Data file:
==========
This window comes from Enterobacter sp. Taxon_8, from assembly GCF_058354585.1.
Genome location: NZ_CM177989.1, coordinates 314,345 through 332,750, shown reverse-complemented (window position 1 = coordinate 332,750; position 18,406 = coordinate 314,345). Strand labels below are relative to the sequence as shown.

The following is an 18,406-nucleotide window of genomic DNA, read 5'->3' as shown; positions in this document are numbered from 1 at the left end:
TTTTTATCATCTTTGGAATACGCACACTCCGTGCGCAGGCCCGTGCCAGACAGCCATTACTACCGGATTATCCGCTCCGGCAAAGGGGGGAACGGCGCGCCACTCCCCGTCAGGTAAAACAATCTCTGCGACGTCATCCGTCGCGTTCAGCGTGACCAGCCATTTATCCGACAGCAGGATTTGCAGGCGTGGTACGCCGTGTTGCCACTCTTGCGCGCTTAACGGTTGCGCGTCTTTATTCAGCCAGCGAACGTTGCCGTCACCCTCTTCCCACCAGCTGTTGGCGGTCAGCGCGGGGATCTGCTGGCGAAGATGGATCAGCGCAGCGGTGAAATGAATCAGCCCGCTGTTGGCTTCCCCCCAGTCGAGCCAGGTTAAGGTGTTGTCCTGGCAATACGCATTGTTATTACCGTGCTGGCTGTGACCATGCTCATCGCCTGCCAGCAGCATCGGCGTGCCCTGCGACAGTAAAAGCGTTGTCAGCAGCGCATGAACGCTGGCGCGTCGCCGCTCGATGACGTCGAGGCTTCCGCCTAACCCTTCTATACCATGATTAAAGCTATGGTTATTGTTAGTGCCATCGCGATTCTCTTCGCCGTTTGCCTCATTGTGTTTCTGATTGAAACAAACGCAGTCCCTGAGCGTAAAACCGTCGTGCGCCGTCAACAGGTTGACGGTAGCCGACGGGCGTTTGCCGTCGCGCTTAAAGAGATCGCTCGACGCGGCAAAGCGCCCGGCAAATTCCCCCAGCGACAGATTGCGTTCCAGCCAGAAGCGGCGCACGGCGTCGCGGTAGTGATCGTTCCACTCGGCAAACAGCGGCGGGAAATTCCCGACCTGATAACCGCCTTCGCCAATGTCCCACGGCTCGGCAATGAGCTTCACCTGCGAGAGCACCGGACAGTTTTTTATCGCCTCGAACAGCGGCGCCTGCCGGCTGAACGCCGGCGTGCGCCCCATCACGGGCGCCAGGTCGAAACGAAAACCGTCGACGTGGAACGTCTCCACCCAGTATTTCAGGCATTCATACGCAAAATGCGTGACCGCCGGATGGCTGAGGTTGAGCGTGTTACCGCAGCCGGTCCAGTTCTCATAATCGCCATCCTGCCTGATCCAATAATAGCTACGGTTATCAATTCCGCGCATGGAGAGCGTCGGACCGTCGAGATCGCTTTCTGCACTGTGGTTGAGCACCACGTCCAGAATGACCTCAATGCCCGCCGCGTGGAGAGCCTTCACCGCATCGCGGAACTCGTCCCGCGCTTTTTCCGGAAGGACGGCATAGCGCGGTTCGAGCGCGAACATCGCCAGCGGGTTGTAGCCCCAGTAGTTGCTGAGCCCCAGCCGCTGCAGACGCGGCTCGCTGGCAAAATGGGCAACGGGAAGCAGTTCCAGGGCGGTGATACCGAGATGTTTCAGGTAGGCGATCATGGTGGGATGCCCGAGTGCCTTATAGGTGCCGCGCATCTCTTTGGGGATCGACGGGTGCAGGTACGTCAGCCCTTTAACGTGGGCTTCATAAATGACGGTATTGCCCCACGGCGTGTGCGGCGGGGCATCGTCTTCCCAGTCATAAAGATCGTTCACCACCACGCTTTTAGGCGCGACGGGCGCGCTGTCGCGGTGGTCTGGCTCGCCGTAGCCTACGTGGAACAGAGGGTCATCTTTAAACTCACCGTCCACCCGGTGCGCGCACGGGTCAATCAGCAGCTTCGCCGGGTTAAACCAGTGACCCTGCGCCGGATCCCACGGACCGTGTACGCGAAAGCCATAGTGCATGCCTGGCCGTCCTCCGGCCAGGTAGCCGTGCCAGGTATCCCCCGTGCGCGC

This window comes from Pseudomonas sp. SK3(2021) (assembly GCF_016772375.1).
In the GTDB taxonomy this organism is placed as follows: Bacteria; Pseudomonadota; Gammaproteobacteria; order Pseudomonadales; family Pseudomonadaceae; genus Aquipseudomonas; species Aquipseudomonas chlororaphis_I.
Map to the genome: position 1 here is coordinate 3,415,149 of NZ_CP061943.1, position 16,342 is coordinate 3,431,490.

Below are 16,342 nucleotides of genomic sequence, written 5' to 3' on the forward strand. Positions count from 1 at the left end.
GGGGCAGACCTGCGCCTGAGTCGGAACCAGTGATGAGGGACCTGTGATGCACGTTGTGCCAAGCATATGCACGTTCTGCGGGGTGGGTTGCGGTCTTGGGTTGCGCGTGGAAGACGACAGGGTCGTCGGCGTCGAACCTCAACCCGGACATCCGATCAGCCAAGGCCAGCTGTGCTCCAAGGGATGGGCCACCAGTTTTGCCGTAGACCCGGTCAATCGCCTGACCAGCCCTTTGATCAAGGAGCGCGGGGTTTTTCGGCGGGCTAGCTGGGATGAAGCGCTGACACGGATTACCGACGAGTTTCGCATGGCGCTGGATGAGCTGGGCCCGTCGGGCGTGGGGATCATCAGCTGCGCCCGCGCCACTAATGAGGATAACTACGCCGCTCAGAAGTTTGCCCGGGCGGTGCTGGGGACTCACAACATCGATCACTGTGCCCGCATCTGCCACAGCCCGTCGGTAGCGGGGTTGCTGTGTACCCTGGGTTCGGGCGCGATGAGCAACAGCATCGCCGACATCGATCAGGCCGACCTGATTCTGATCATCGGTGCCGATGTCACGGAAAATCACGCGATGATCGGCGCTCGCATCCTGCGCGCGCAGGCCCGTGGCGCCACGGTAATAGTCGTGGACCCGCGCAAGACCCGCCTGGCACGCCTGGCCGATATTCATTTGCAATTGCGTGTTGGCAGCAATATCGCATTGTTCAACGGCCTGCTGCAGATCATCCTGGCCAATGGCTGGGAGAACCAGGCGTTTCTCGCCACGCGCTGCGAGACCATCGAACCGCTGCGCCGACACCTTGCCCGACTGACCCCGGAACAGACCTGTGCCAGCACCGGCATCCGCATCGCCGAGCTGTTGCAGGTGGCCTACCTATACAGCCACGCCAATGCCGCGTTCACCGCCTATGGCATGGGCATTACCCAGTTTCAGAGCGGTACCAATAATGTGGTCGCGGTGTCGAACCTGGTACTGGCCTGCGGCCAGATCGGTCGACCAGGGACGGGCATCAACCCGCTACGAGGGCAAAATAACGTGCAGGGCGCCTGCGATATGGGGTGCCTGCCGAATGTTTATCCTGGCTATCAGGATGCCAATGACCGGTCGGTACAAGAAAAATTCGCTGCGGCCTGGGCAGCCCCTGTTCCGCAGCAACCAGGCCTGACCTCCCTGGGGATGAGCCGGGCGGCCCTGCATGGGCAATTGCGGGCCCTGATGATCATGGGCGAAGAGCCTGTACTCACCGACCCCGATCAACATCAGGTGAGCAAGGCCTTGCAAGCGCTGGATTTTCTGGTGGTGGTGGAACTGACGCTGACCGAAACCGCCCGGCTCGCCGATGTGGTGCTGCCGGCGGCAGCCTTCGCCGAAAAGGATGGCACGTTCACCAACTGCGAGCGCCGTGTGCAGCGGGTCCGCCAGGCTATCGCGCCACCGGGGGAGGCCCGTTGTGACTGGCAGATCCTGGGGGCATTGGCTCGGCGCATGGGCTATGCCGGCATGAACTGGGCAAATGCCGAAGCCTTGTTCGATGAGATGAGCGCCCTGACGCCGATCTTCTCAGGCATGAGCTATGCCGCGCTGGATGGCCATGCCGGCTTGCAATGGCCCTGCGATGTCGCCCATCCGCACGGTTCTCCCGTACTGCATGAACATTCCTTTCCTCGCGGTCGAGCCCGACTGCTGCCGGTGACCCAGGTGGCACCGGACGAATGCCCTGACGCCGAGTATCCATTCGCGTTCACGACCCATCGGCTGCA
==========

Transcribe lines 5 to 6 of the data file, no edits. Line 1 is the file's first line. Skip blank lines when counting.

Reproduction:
This window comes from Pseudomonas sp. SK3(2021) (assembly GCF_016772375.1).
In the GTDB taxonomy this organism is placed as follows: Bacteria; Pseudomonadota; Gammaproteobacteria; order Pseudomonadales; family Pseudomonadaceae; genus Aquipseudomonas; species Aquipseudomonas chlororaphis_I.